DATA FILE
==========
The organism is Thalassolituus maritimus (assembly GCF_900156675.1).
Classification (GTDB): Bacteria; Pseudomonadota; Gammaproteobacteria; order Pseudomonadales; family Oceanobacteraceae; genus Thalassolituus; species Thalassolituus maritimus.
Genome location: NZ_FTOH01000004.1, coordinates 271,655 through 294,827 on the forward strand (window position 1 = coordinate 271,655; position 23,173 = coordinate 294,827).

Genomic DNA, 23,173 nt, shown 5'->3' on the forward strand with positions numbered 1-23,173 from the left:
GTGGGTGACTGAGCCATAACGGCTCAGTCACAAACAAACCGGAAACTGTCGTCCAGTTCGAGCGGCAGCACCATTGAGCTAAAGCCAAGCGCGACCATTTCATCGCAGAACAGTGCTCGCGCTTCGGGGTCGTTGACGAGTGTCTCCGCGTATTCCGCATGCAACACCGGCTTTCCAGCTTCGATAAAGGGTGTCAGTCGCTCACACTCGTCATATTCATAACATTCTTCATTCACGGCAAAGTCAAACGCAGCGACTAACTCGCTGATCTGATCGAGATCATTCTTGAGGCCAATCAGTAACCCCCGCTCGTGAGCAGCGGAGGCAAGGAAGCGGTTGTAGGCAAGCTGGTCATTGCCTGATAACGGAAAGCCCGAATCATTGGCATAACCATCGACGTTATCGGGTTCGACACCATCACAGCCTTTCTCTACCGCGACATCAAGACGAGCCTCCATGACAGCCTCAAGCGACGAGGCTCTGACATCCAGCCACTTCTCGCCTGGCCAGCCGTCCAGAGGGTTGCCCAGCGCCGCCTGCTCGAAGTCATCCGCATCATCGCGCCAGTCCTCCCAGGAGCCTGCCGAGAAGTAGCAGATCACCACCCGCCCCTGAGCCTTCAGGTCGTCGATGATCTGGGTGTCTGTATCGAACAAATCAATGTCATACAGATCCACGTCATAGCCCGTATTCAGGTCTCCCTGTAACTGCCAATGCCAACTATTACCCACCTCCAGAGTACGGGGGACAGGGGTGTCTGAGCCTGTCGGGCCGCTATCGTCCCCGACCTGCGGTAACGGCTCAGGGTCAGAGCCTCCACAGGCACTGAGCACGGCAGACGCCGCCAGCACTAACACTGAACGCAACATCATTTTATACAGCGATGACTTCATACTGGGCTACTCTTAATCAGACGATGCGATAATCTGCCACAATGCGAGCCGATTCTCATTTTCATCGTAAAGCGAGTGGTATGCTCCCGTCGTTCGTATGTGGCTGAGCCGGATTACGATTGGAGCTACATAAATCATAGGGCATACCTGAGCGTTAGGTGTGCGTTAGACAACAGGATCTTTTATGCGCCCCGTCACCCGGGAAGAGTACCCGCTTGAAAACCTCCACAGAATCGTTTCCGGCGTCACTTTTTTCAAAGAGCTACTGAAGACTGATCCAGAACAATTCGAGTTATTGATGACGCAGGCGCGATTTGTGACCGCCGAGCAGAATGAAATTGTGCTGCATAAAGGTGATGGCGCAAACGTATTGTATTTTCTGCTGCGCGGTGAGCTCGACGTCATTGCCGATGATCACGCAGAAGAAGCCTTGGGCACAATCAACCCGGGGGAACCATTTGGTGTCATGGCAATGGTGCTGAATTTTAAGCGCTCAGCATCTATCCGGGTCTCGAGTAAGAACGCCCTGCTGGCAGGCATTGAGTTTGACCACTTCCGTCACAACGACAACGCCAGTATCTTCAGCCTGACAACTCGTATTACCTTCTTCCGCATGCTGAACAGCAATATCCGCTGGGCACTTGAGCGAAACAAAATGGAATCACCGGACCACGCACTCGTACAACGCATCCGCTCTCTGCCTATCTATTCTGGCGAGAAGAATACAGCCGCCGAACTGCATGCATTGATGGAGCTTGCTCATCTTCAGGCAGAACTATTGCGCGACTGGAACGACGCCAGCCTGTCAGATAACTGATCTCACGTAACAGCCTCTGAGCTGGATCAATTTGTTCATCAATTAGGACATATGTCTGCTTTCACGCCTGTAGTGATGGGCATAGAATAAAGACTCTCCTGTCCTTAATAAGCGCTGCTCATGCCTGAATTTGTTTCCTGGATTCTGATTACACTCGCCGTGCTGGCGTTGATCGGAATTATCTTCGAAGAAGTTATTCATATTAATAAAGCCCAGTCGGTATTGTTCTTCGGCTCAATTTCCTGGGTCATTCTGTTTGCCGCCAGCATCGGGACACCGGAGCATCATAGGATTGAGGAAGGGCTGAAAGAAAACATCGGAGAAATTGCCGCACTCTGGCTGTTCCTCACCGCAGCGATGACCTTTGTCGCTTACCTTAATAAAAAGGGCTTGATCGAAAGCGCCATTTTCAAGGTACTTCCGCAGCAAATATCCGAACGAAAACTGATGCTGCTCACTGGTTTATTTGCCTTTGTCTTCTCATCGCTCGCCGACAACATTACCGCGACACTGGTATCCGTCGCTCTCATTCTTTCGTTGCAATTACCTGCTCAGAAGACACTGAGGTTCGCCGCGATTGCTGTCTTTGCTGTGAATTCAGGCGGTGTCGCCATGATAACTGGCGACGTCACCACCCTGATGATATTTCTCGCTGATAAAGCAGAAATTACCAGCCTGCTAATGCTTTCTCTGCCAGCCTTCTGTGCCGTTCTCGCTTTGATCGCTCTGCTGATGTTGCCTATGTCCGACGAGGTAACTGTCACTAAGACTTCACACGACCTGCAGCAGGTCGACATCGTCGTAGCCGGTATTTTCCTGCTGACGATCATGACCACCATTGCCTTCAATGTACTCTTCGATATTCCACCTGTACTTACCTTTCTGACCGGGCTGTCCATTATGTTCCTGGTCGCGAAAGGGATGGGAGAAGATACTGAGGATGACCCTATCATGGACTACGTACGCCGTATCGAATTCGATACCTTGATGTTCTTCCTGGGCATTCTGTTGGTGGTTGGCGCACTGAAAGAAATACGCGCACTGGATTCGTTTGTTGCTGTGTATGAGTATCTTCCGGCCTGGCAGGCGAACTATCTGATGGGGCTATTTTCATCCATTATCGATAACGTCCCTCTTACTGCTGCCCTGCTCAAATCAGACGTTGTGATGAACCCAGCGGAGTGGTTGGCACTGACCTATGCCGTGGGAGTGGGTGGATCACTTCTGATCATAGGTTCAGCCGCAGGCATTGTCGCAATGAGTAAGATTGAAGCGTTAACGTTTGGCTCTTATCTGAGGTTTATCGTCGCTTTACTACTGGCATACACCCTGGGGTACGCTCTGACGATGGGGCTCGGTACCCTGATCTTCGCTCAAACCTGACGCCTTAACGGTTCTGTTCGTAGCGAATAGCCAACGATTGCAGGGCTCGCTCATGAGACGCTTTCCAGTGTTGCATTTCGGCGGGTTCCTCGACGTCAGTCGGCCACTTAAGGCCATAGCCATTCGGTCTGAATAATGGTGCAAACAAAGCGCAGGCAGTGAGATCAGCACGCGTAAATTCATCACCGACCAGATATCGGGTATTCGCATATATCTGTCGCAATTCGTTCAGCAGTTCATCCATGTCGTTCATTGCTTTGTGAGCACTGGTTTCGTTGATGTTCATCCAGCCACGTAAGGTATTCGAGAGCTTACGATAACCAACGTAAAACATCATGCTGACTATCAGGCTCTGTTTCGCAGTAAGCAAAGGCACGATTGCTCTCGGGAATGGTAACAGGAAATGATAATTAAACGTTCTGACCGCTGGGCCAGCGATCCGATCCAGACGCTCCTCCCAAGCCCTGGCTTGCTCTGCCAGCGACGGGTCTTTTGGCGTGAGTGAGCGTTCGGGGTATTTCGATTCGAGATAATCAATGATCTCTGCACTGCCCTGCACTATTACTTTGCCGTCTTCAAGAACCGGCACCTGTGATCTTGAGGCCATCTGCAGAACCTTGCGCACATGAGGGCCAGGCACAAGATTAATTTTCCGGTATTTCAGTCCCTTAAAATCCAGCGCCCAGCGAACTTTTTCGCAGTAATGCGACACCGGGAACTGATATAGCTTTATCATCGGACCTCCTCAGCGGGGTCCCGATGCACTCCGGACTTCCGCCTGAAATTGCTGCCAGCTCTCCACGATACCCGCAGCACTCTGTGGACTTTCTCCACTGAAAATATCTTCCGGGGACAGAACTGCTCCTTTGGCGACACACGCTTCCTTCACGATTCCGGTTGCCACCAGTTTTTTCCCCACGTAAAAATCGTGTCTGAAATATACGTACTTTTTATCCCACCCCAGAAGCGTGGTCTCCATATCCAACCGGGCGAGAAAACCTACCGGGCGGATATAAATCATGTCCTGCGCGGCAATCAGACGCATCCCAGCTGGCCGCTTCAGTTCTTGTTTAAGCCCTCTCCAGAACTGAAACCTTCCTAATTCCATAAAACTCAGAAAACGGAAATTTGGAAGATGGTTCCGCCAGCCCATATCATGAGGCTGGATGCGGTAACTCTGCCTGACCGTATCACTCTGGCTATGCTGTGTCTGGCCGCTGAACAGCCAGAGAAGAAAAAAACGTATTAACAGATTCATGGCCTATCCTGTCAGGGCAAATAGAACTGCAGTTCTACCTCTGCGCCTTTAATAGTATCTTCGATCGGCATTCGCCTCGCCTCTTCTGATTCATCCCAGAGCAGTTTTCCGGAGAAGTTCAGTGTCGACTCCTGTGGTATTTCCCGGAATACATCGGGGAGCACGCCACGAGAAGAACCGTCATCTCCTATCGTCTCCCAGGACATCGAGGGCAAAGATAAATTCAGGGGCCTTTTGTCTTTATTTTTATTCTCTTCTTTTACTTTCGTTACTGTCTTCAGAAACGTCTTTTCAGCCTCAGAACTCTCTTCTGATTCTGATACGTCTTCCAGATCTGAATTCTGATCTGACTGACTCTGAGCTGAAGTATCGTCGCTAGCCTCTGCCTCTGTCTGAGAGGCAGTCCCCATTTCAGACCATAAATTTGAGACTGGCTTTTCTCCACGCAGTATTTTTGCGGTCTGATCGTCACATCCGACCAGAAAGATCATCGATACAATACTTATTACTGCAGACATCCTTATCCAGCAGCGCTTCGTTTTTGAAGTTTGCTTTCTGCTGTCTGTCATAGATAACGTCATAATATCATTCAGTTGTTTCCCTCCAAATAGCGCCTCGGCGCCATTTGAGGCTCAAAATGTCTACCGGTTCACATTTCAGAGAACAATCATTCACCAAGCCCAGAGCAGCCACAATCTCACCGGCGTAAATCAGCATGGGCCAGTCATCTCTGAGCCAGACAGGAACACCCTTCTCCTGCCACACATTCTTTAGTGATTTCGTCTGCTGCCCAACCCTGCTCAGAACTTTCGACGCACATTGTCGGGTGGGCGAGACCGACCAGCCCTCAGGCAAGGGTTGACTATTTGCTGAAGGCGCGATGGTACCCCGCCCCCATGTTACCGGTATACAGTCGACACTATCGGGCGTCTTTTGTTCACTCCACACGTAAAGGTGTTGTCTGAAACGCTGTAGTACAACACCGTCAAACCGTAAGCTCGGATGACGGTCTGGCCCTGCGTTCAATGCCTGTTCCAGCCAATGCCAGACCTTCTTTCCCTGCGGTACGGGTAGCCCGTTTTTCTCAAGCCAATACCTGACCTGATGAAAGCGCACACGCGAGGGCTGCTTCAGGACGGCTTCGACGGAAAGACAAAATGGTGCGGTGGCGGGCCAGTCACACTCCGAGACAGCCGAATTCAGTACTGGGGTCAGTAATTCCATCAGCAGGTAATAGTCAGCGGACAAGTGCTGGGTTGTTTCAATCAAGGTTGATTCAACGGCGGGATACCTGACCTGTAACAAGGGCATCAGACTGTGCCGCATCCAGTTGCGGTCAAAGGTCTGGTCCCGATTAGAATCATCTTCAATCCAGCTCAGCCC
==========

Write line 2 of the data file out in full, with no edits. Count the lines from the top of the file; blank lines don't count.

Classification (GTDB): Bacteria; Pseudomonadota; Gammaproteobacteria; order Pseudomonadales; family Oceanobacteraceae; genus Thalassolituus; species Thalassolituus maritimus.